At least one embodiment is disclosed and variations, combinations, and/or modifications of the embodiment(s) and/or features of the embodiment(s) made by a person having ordinary skill in the art are within the scope of the disclosure. Alternative embodiments that result from combining, integrating, and/or omitting features of the embodiment(s) are also within the scope of the disclosure. Where numerical ranges or limitations are expressly stated, such express ranges or limitations should be understood to include iterative ranges or limitations of like magnitude falling within the expressly stated ranges or limitations (e.g., from about 1 to about 10 includes, 2, 3, 4, etc.; greater than 0.10 includes 0.11, 0.12, 0.13, etc.). For example, whenever a numerical range with a lower limit, Rl, and an upper limit, Ru, is disclosed, any number falling within the range is specifically disclosed. In particular, the following numbers within the range are specifically disclosed: R=Rl+k*(Ru−Rl), wherein k is a variable ranging from 1 percent to 100 percent with a 1 percent increment, i.e., k is 1 percent, 2 percent, 3 percent, 4 percent, 7 percent, . . . , 70 percent, 71 percent, 72 percent, . . . , 97 percent, 96 percent, 97 percent, 98 percent, 99 percent, or 100 percent. Moreover, any numerical range defined by two R numbers as defined in the above is also specifically disclosed. The use of the term about means ±10% of the subsequent number, unless otherwise stated. Use of the term “optionally” with respect to any element of a claim means that the element is required, or alternatively, the element is not required, both alternatives being within the scope of the claim. Use of broader terms such as comprises, includes, and having should be understood to provide support for narrower terms such as consisting of, consisting essentially of, and comprised substantially of. Accordingly, the scope of protection is not limited by the description set out above but is defined by the claims that follow, that scope including all equivalents of the subject matter of the claims. Each and every claim is incorporated as further disclosure into the specification and the claims are embodiment(s) of the present disclosure. The discussion of a reference in the disclosure is not an admission that it is prior art, especially any reference that has a publication date after the priority date of this application. The disclosure of all patents, patent applications, and publications cited in the disclosure are hereby incorporated by reference, to the extent that they provide exemplary, procedural, or other details supplementary to the disclosure.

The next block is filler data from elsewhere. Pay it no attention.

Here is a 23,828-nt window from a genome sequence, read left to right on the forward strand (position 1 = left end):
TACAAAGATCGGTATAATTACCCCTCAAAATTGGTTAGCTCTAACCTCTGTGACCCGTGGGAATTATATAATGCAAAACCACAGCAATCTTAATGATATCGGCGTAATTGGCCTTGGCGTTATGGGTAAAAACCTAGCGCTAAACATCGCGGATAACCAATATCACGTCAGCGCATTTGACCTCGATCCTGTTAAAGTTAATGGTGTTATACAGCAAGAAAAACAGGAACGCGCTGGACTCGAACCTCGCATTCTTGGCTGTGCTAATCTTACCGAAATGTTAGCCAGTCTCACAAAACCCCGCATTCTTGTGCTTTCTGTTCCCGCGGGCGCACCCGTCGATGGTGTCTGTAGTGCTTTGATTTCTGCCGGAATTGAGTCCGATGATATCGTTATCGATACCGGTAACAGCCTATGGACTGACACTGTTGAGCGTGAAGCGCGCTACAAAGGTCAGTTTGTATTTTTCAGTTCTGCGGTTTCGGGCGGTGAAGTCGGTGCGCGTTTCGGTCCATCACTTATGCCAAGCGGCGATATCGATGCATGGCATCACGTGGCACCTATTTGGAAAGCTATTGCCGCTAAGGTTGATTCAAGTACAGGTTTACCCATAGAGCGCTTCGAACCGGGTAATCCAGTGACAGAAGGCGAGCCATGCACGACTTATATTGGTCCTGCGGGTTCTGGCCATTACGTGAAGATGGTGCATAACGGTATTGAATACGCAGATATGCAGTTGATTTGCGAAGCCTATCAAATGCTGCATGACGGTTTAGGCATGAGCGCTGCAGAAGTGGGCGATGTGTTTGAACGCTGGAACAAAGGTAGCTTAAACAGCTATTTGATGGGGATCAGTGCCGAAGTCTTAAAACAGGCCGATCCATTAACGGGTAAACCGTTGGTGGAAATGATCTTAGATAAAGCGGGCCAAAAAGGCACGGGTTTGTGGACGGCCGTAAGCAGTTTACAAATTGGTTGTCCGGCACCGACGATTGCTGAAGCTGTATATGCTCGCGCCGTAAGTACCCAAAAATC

While several embodiments have been provided in the present disclosure, it should be understood that the disclosed systems and methods might be embodied in many other specific forms without departing from the spirit or scope of the present disclosure. The present examples are to be considered as illustrative and not restrictive, and the intention is not to be limited to the details given herein. For example, the various elements or components may be combined or integrated in another system or certain features may be omitted, or not implemented.
In addition, techniques, systems, subsystems, and methods described and illustrated in the various embodiments as discrete or separate may be combined or integrated with other systems, modules, techniques, or methods without departing from the scope of the present disclosure. Other items shown or discussed as coupled or directly coupled or communicating with each other may be indirectly coupled or communicating through some interface, device, or intermediate component whether electrically, mechanically, or otherwise. Other examples of changes, substitutions, and alterations are ascertainable by one skilled in the art and could be made without departing from the spirit and scope disclosed herein.